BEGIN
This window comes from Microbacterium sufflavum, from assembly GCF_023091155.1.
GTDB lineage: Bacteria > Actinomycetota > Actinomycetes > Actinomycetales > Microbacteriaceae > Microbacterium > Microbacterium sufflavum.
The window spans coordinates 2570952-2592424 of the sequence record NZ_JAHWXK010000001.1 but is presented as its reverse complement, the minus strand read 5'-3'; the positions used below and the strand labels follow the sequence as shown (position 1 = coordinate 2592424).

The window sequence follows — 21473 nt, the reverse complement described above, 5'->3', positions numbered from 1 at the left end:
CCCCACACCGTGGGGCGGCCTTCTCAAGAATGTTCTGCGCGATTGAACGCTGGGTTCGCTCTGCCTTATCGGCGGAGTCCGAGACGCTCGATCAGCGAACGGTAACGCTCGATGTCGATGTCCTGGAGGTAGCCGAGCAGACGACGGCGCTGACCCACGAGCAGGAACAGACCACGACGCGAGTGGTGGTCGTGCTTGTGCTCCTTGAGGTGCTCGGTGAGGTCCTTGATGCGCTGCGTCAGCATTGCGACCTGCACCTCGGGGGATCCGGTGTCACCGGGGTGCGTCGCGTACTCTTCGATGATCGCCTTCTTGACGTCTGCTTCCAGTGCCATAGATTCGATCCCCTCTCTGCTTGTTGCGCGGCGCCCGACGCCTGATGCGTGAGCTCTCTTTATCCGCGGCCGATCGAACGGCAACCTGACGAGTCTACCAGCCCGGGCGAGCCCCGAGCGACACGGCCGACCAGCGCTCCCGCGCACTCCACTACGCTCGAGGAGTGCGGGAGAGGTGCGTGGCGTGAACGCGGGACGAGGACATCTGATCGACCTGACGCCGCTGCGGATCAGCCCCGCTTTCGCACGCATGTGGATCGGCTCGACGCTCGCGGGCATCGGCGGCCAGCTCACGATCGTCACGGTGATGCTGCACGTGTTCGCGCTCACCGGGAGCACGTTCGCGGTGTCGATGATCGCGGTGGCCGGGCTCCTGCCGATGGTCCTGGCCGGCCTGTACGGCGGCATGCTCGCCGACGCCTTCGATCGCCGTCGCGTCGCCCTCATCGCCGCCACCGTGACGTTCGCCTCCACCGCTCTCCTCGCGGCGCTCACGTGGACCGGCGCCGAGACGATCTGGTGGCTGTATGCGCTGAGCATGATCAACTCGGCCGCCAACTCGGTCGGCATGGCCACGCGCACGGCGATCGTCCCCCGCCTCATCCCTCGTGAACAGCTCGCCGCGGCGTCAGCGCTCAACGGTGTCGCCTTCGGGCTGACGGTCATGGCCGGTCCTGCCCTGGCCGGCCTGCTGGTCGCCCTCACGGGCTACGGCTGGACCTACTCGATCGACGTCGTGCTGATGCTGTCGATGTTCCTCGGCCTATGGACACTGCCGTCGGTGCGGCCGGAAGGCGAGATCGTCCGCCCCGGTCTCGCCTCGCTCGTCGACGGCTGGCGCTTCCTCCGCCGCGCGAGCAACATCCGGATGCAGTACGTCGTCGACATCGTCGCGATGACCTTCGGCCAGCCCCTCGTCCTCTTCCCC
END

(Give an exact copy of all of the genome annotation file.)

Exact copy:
This window comes from Microbacterium sufflavum, from assembly GCF_023091155.1.
GTDB lineage: Bacteria > Actinomycetota > Actinomycetes > Actinomycetales > Microbacteriaceae > Microbacterium > Microbacterium sufflavum.
The window spans coordinates 2570952-2592424 of the sequence record NZ_JAHWXK010000001.1 but is presented as its reverse complement, the minus strand read 5'-3'; the positions used below and the strand labels follow the sequence as shown (position 1 = coordinate 2592424).

The window sequence follows — 21473 nt, the reverse complement described above, 5'->3', positions numbered from 1 at the left end:
CCCCACACCGTGGGGCGGCCTTCTCAAGAATGTTCTGCGCGATTGAACGCTGGGTTCGCTCTGCCTTATCGGCGGAGTCCGAGACGCTCGATCAGCGAACGGTAACGCTCGATGTCGATGTCCTGGAGGTAGCCGAGCAGACGACGGCGCTGACCCACGAGCAGGAACAGACCACGACGCGAGTGGTGGTCGTGCTTGTGCTCCTTGAGGTGCTCGGTGAGGTCCTTGATGCGCTGCGTCAGCATTGCGACCTGCACCTCGGGGGATCCGGTGTCACCGGGGTGCGTCGCGTACTCTTCGATGATCGCCTTCTTGACGTCTGCTTCCAGTGCCATAGATTCGATCCCCTCTCTGCTTGTTGCGCGGCGCCCGACGCCTGATGCGTGAGCTCTCTTTATCCGCGGCCGATCGAACGGCAACCTGACGAGTCTACCAGCCCGGGCGAGCCCCGAGCGACACGGCCGACCAGCGCTCCCGCGCACTCCACTACGCTCGAGGAGTGCGGGAGAGGTGCGTGGCGTGAACGCGGGACGAGGACATCTGATCGACCTGACGCCGCTGCGGATCAGCCCCGCTTTCGCACGCATGTGGATCGGCTCGACGCTCGCGGGCATCGGCGGCCAGCTCACGATCGTCACGGTGATGCTGCACGTGTTCGCGCTCACCGGGAGCACGTTCGCGGTGTCGATGATCGCGGTGGCCGGGCTCCTGCCGATGGTCCTGGCCGGCCTGTACGGCGGCATGCTCGCCGACGCCTTCGATCGCCGTCGCGTCGCCCTCATCGCCGCCACCGTGACGTTCGCCTCCACCGCTCTCCTCGCGGCGCTCACGTGGACCGGCGCCGAGACGATCTGGTGGCTGTATGCGCTGAGCATGATCAACTCGGCCGCCAACTCGGTCGGCATGGCCACGCGCACGGCGATCGTCCCCCGCCTCATCCCTCGTGAACAGCTCGCCGCGGCGTCAGCGCTCAACGGTGTCGCCTTCGGGCTGACGGTCATGGCCGGTCCTGCCCTGGCCGGCCTGCTGGTCGCCCTCACGGGCTACGGCTGGACCTACTCGATCGACGTCGTGCTGATGCTGTCGATGTTCCTCGGCCTATGGACACTGCCGTCGGTGCGGCCGGAAGGCGAGATCGTCCGCCCCGGTCTCGCCTCGCTCGTCGACGGCTGGCGCTTCCTCCGCCGCGCGAGCAACATCCGGATGCAGTACGTCGTCGACATCGTCGCGATGACCTTCGGCCAGCCCCTCGTCCTCTTCCCC